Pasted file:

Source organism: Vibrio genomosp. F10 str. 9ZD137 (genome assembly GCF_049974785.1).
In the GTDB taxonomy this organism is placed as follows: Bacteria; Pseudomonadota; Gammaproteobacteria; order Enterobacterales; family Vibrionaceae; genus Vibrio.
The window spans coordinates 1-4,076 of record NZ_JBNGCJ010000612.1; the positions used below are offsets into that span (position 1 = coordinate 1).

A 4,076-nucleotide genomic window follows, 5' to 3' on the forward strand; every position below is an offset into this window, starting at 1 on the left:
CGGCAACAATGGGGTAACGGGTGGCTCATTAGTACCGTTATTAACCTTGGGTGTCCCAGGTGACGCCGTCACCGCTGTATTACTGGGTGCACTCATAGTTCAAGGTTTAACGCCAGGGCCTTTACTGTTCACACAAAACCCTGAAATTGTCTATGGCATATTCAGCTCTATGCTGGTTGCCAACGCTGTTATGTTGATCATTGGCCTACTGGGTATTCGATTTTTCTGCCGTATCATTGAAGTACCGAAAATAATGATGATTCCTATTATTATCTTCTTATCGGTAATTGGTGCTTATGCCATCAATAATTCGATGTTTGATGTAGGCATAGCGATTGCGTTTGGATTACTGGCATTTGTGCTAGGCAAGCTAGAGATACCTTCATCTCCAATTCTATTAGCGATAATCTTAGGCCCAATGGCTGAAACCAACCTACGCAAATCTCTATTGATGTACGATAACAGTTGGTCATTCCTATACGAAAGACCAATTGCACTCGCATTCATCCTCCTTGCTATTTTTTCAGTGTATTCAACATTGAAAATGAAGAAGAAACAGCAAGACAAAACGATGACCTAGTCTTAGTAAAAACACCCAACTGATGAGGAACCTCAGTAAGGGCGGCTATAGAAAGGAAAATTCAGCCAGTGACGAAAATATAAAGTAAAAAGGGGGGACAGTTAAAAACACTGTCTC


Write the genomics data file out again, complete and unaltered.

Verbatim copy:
Source organism: Vibrio genomosp. F10 str. 9ZD137 (genome assembly GCF_049974785.1).
In the GTDB taxonomy this organism is placed as follows: Bacteria; Pseudomonadota; Gammaproteobacteria; order Enterobacterales; family Vibrionaceae; genus Vibrio.
The window spans coordinates 1-4,076 of record NZ_JBNGCJ010000612.1; the positions used below are offsets into that span (position 1 = coordinate 1).

A 4,076-nucleotide genomic window follows, 5' to 3' on the forward strand; every position below is an offset into this window, starting at 1 on the left:
CGGCAACAATGGGGTAACGGGTGGCTCATTAGTACCGTTATTAACCTTGGGTGTCCCAGGTGACGCCGTCACCGCTGTATTACTGGGTGCACTCATAGTTCAAGGTTTAACGCCAGGGCCTTTACTGTTCACACAAAACCCTGAAATTGTCTATGGCATATTCAGCTCTATGCTGGTTGCCAACGCTGTTATGTTGATCATTGGCCTACTGGGTATTCGATTTTTCTGCCGTATCATTGAAGTACCGAAAATAATGATGATTCCTATTATTATCTTCTTATCGGTAATTGGTGCTTATGCCATCAATAATTCGATGTTTGATGTAGGCATAGCGATTGCGTTTGGATTACTGGCATTTGTGCTAGGCAAGCTAGAGATACCTTCATCTCCAATTCTATTAGCGATAATCTTAGGCCCAATGGCTGAAACCAACCTACGCAAATCTCTATTGATGTACGATAACAGTTGGTCATTCCTATACGAAAGACCAATTGCACTCGCATTCATCCTCCTTGCTATTTTTTCAGTGTATTCAACATTGAAAATGAAGAAGAAACAGCAAGACAAAACGATGACCTAGTCTTAGTAAAAACACCCAACTGATGAGGAACCTCAGTAAGGGCGGCTATAGAAAGGAAAATTCAGCCAGTGACGAAAATATAAAGTAAAAAGGGGGGACAGTTAAAAACACTGTCTC